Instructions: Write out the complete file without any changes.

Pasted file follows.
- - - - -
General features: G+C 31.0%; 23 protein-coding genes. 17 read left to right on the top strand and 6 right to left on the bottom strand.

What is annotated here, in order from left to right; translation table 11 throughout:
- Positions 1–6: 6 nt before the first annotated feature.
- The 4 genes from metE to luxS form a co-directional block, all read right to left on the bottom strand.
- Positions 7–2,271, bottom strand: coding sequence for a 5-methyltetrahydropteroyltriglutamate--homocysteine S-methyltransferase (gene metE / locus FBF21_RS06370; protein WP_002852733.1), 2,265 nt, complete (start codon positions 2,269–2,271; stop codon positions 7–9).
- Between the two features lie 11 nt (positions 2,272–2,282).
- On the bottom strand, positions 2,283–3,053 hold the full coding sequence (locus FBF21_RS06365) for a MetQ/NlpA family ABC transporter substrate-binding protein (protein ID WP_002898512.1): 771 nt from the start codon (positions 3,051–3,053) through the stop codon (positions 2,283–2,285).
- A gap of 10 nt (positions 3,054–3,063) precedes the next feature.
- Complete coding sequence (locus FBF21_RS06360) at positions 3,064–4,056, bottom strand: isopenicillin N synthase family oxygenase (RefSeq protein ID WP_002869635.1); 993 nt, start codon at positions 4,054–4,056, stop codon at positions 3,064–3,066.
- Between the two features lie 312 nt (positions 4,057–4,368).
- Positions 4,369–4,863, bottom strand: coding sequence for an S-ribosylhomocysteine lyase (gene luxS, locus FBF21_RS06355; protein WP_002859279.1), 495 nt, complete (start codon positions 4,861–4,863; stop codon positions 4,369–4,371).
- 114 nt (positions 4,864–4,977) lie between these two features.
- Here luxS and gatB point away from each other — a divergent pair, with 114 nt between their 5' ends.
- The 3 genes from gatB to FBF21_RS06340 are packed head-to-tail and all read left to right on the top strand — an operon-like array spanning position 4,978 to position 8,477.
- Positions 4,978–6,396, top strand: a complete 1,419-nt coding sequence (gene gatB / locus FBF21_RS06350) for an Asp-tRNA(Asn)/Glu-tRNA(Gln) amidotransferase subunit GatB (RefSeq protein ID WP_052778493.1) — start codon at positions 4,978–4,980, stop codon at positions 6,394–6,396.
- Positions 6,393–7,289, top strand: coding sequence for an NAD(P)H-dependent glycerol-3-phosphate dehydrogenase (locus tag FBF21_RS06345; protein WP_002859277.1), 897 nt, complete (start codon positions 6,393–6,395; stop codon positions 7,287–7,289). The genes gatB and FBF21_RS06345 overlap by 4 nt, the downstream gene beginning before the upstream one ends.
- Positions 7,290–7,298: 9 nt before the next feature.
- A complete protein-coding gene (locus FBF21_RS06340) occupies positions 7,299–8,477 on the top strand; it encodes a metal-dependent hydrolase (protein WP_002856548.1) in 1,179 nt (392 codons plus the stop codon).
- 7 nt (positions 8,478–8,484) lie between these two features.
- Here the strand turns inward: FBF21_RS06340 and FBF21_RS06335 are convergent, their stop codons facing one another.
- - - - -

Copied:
General features: G+C 31.0%; 23 protein-coding genes. 17 read left to right on the top strand and 6 right to left on the bottom strand.

What is annotated here, in order from left to right; translation table 11 throughout:
- Positions 1–6: 6 nt before the first annotated feature.
- The 4 genes from metE to luxS form a co-directional block, all read right to left on the bottom strand.
- Positions 7–2,271, bottom strand: coding sequence for a 5-methyltetrahydropteroyltriglutamate--homocysteine S-methyltransferase (gene metE / locus FBF21_RS06370; protein WP_002852733.1), 2,265 nt, complete (start codon positions 2,269–2,271; stop codon positions 7–9).
- Between the two features lie 11 nt (positions 2,272–2,282).
- On the bottom strand, positions 2,283–3,053 hold the full coding sequence (locus FBF21_RS06365) for a MetQ/NlpA family ABC transporter substrate-binding protein (protein ID WP_002898512.1): 771 nt from the start codon (positions 3,051–3,053) through the stop codon (positions 2,283–2,285).
- A gap of 10 nt (positions 3,054–3,063) precedes the next feature.
- Complete coding sequence (locus FBF21_RS06360) at positions 3,064–4,056, bottom strand: isopenicillin N synthase family oxygenase (RefSeq protein ID WP_002869635.1); 993 nt, start codon at positions 4,054–4,056, stop codon at positions 3,064–3,066.
- Between the two features lie 312 nt (positions 4,057–4,368).
- Positions 4,369–4,863, bottom strand: coding sequence for an S-ribosylhomocysteine lyase (gene luxS, locus FBF21_RS06355; protein WP_002859279.1), 495 nt, complete (start codon positions 4,861–4,863; stop codon positions 4,369–4,371).
- 114 nt (positions 4,864–4,977) lie between these two features.
- Here luxS and gatB point away from each other — a divergent pair, with 114 nt between their 5' ends.
- The 3 genes from gatB to FBF21_RS06340 are packed head-to-tail and all read left to right on the top strand — an operon-like array spanning position 4,978 to position 8,477.
- Positions 4,978–6,396, top strand: a complete 1,419-nt coding sequence (gene gatB / locus FBF21_RS06350) for an Asp-tRNA(Asn)/Glu-tRNA(Gln) amidotransferase subunit GatB (RefSeq protein ID WP_052778493.1) — start codon at positions 4,978–4,980, stop codon at positions 6,394–6,396.
- Positions 6,393–7,289, top strand: coding sequence for an NAD(P)H-dependent glycerol-3-phosphate dehydrogenase (locus tag FBF21_RS06345; protein WP_002859277.1), 897 nt, complete (start codon positions 6,393–6,395; stop codon positions 7,287–7,289). The genes gatB and FBF21_RS06345 overlap by 4 nt, the downstream gene beginning before the upstream one ends.
- Positions 7,290–7,298: 9 nt before the next feature.
- A complete protein-coding gene (locus FBF21_RS06340) occupies positions 7,299–8,477 on the top strand; it encodes a metal-dependent hydrolase (protein WP_002856548.1) in 1,179 nt (392 codons plus the stop codon).
- 7 nt (positions 8,478–8,484) lie between these two features.
- Here the strand turns inward: FBF21_RS06340 and FBF21_RS06335 are convergent, their stop codons facing one another.